Engineered Decellularized Matrices to instruct osteoprogenitor cells into bone regeneration processes.
Papadimitropoulos A, Scotti C, Bourgine PE, Scherberich A, Martin I.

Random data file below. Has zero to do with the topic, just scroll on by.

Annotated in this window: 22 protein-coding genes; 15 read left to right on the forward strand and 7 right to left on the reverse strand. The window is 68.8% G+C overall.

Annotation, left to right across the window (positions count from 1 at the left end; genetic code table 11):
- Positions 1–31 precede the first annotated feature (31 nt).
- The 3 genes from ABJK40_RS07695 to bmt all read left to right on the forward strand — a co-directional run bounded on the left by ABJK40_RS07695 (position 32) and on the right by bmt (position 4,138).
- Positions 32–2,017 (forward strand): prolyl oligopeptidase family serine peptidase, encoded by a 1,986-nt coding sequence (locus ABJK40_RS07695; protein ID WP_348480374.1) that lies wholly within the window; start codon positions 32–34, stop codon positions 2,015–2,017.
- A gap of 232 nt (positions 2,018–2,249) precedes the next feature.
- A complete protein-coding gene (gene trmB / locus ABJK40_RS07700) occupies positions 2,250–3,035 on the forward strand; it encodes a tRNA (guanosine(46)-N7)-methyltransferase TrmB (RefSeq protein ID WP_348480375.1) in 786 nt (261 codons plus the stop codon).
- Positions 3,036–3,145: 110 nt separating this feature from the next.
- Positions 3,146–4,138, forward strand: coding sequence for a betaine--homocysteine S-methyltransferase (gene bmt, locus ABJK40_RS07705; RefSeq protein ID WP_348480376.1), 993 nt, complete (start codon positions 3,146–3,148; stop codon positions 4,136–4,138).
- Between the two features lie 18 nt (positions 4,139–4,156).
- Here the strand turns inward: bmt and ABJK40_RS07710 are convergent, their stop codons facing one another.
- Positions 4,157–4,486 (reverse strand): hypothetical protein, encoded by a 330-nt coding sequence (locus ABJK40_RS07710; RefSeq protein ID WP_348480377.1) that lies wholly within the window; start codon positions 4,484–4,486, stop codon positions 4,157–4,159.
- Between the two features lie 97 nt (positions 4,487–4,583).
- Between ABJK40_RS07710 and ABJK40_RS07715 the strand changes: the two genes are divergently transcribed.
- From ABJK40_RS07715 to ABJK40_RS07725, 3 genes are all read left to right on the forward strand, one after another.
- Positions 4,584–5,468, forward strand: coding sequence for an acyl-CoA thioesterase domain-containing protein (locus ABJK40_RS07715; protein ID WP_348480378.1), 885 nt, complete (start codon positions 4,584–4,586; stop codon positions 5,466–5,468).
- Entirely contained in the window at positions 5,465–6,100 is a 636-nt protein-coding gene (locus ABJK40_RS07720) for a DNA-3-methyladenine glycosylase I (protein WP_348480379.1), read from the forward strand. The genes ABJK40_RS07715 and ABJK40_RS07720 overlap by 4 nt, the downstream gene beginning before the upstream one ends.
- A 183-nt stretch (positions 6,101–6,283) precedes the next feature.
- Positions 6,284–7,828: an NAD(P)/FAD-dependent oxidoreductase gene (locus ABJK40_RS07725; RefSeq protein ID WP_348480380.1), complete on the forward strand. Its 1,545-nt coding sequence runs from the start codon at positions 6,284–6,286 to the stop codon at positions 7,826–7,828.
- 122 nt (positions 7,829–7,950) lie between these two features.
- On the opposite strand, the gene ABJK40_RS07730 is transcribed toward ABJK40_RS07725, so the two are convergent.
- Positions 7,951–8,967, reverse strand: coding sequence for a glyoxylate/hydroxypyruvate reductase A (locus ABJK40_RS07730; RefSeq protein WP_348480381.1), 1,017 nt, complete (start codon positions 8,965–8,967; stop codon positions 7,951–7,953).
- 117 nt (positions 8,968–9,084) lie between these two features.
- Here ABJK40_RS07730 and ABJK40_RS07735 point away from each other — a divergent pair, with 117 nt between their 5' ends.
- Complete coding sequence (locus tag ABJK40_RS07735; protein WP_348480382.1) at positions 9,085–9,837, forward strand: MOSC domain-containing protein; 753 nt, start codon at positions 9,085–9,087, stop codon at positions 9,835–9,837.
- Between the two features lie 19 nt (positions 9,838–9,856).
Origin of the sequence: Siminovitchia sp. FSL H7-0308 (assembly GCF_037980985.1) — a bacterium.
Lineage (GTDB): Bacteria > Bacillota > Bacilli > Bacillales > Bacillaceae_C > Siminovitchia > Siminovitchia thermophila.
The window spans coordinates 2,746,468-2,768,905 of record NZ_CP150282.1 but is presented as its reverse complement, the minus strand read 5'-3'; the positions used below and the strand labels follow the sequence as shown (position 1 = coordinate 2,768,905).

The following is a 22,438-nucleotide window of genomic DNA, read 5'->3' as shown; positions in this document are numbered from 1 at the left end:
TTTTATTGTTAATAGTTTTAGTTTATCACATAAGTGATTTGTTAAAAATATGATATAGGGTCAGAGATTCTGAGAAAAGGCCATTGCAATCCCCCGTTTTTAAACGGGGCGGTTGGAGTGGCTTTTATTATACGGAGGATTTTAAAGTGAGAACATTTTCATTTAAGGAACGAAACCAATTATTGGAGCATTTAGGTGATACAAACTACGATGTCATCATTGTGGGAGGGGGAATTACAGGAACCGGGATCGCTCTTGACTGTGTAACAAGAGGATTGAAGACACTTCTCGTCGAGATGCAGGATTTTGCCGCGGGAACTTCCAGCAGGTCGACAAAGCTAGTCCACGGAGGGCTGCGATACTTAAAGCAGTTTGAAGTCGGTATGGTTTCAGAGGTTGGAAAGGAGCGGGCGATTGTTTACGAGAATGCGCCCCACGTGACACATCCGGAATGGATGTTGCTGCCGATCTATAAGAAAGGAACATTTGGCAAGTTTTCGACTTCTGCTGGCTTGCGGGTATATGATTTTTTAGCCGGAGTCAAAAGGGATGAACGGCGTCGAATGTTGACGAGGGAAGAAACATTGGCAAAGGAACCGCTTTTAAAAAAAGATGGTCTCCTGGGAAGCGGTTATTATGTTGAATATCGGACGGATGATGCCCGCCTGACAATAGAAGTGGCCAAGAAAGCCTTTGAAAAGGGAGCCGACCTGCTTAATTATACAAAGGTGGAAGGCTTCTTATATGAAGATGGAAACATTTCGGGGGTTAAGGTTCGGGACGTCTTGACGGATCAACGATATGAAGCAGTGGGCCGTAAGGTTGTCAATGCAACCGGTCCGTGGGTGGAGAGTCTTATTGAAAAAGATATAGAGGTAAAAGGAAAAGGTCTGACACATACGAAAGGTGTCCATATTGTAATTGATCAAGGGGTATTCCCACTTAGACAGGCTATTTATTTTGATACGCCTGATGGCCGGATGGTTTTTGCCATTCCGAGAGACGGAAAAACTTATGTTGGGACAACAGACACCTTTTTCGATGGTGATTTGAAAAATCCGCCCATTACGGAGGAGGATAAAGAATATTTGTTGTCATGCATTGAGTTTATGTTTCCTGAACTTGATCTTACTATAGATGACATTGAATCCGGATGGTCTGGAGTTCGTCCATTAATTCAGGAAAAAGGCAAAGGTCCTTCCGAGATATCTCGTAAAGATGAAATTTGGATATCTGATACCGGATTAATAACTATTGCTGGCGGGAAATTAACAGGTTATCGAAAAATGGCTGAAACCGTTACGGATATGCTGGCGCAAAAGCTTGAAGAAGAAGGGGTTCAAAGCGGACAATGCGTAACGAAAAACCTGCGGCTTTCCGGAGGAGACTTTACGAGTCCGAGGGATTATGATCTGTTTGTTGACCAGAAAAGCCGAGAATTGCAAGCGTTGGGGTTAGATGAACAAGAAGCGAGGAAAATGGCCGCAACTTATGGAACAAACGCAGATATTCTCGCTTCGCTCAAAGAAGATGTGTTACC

Despite the significant progress in the field of bone tissue engineering, cell-based products have not yet reached the stage of clinical adoption. This is due to the uncertain advantages from the standard-of-care, combined with challenging cost-and regulatory-related issues. Novel therapeutic approaches could be based on exploitation of the intrinsic regenerative capacity of bone tissue, provided the development of a deeper understanding of its healing mechanisms. While it is well-established that endogenous progenitors can be activated toward bone formation by overdoses of single morphogens, the challenge to stimulate the healing processes by coordinated and controlled stimulation of specific cell populations remains open. Here, we review the recent approaches to generate osteoinductive materials based on the use of decellularized extracellular matrices (ECM) as reservoirs of multiple factors presented at physiological doses and through the appropriate ligands. We then propose the generation of customized engineered and decellularized ECM (i) as a tool to better understand the processes of bone regeneration and (ii) as safe and effective “off-the-shelf” bone grafts for clinical use.